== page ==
Reward clerks who have to listen to holiday music by buying locally
By John Toth / Editor and Publisher
The sound of holiday music caught my attention as I went inside the mall. The decorations are being put up in the hallways.
But isn’t it a little early? Halloween was only a few days ago.
The stores are ready for Christmas. I went to a hardware store the other day, and they had a great collection of artificial Christmas trees on display. I like the holiday season as much as the other guy, but aren’t we jump-starting it a bit this year?
We’d be starting earlier were it not for Halloween, which all by itself also is a good money maker for retailers. I heard that on the radio while driving one morning. They ran a report on why retailers are starting Christmas earlier than usual.
The holidays carry a big burden when it comes to retail sales. That’s when stores make 25-30 percent of their gross. It’s make-it, or break-it time. Black Friday is when retailers begin to make a profit for the year.
So, the way we set up this consumption-based economy, the Christmas season, or holiday season, is the most important part of the year when it comes to retail sales. Without it, retailers would go broke.
There is one less week to sell during the holiday season, which starts on Thanksgiving Friday, because Thanksgiving is a week later this year. So, merchants have decided to start the holiday theme earlier to try to make up some of the earnings for that lost week.
Here is something they don’t want to hear. The majority of the holiday sales this year will be done online. This is something that merchants did not have to worry about a decade ago. Now the online giants with the lower overhead are putting more pressure on local retailers than ever.
So, here is how we can all help out. Let’s browse the Internet to see what we’d like to buy, and after deciding, let’s go to the local store and buy them there.
When you do that, the sales tax you pay stays in the city where you shop. Buy as much as you can in the city where you live, so that the sales tax you are charged can be used by your city.
Even if you purchase from a national box retailer, as long as it’s located in your city, the sales tax stays local. It’s also easier to return an item locally.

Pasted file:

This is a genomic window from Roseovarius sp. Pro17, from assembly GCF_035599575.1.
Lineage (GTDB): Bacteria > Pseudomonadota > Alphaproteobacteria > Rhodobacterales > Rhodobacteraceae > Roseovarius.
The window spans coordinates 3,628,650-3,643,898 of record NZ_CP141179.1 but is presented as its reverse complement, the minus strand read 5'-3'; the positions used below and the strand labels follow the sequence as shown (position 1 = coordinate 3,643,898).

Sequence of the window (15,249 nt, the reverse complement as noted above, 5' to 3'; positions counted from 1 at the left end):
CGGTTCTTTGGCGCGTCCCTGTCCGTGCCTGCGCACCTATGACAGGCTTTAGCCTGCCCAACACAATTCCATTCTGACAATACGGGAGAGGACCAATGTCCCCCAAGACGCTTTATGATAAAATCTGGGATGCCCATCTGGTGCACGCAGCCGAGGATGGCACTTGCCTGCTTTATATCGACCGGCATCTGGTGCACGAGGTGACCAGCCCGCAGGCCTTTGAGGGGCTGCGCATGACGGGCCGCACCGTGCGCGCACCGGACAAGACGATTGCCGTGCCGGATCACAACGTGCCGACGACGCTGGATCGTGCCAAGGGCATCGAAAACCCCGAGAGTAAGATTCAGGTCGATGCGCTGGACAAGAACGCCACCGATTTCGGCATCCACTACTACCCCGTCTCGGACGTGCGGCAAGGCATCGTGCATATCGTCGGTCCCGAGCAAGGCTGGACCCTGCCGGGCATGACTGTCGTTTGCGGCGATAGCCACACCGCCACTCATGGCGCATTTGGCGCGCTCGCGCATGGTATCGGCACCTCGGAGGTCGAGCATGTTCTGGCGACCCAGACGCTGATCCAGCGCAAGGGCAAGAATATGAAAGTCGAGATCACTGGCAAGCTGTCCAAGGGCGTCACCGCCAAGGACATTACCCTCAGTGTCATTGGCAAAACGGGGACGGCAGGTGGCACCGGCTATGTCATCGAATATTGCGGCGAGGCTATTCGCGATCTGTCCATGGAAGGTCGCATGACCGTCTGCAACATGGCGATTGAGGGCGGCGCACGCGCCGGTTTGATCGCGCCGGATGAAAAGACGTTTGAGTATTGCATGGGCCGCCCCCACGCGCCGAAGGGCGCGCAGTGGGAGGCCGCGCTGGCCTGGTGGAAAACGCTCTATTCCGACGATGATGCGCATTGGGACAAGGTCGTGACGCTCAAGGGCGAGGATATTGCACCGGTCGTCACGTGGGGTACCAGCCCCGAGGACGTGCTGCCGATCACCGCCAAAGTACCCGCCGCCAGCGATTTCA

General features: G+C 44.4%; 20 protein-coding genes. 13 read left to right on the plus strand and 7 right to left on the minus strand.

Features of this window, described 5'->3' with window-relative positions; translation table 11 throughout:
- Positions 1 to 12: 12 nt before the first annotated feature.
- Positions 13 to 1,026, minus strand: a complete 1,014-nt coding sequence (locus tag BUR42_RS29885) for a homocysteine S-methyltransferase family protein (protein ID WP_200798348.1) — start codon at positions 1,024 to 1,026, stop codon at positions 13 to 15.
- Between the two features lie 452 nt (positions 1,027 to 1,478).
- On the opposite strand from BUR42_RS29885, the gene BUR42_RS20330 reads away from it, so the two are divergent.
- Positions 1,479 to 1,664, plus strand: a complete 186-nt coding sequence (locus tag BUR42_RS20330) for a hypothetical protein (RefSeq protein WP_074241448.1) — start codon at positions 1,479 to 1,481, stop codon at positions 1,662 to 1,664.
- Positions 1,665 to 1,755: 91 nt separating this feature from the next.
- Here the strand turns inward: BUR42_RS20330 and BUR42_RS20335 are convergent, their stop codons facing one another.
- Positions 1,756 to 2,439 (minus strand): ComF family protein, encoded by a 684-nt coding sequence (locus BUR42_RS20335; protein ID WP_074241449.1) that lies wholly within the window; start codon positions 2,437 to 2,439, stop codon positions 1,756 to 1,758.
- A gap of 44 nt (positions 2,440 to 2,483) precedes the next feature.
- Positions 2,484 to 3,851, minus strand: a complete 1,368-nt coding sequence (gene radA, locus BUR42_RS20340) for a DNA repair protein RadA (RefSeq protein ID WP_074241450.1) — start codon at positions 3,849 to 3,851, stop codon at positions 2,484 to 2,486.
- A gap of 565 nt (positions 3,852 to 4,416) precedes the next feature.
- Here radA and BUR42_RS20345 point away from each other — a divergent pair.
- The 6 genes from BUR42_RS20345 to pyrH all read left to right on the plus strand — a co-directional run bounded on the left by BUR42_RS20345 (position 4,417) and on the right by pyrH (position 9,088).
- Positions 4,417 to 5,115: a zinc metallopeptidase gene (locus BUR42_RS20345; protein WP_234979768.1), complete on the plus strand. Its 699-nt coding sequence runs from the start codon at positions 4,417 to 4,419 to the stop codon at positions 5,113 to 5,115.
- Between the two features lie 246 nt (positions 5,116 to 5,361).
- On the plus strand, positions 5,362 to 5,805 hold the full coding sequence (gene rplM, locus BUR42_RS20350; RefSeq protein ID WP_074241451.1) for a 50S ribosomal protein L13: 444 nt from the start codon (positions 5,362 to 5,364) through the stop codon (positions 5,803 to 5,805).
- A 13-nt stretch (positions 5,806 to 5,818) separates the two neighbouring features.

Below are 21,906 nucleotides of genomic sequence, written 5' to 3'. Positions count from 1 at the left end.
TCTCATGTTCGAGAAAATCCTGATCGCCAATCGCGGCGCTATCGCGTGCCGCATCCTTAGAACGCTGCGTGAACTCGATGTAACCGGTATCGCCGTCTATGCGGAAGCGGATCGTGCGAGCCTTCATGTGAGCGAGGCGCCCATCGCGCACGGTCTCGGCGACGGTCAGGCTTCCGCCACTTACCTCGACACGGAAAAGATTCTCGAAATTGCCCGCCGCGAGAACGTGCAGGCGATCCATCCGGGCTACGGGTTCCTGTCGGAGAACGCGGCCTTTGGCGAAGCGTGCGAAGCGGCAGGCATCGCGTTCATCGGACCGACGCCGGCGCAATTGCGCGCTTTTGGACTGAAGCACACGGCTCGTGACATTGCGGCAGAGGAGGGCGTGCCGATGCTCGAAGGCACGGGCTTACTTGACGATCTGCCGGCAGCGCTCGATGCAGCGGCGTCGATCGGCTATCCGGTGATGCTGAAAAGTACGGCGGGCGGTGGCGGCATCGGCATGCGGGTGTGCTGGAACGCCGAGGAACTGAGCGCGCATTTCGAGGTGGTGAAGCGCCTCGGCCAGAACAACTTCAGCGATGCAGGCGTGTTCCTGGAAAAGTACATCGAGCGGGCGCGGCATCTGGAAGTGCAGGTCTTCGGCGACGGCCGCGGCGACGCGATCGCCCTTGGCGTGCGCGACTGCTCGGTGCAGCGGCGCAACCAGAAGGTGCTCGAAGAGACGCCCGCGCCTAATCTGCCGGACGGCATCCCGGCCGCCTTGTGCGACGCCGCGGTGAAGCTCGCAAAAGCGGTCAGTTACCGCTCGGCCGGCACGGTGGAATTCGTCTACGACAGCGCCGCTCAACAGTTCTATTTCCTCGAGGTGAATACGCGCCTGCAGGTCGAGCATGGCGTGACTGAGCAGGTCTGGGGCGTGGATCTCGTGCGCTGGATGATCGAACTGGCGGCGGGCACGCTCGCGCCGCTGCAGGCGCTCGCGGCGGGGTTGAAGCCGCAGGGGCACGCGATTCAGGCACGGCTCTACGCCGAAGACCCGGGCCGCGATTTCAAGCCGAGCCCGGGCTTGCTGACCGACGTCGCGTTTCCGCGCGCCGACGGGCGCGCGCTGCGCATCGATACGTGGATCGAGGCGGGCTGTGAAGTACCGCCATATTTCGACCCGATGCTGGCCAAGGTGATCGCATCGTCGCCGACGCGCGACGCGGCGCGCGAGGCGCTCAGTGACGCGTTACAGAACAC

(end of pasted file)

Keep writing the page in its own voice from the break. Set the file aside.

However, if the store is owned locally, then not only the sales tax will help your city, but the retailer is going to turn over the dollars you spend many times in your community.
And, just to get your business, retailers are willing to endure endless hours of holiday music blaring through the speakers. How many times can you listen to that Rudolph song or “Jingle Bell Rock,” anyway, without going batty?
I personally avoid Black Friday like the plague, but many people love it. It’s like a game or a sport to them. I prefer to sleep in and have a nice quiet Friday. Then I’ll buy everything on my list whenever it’s most convenient.
Many stores are now promoting Black Friday deals so that you don’t have to do battle early Friday morning.
Actually, the battle continues because it’s not just about the stuff. To many, it’s a quest. The winners return to their homes dead-tired with the grand prize: Some electronic device discounted to next to nothing.
The only way I’d fight the crowds is if the stores pays me to buy the stuff.
Since merchants are getting nervous about the bottom line this year, we’ll get to enjoy Black Friday on ... Thursday. Well, some of us, anyway. I’ll still be eating turkey.
“Feliz Navidad” is now playing. This one is actually not so bad. I can listen to this for like three minutes.
Good, it’s over. Oh, no. It’s the endless loop of holiday music.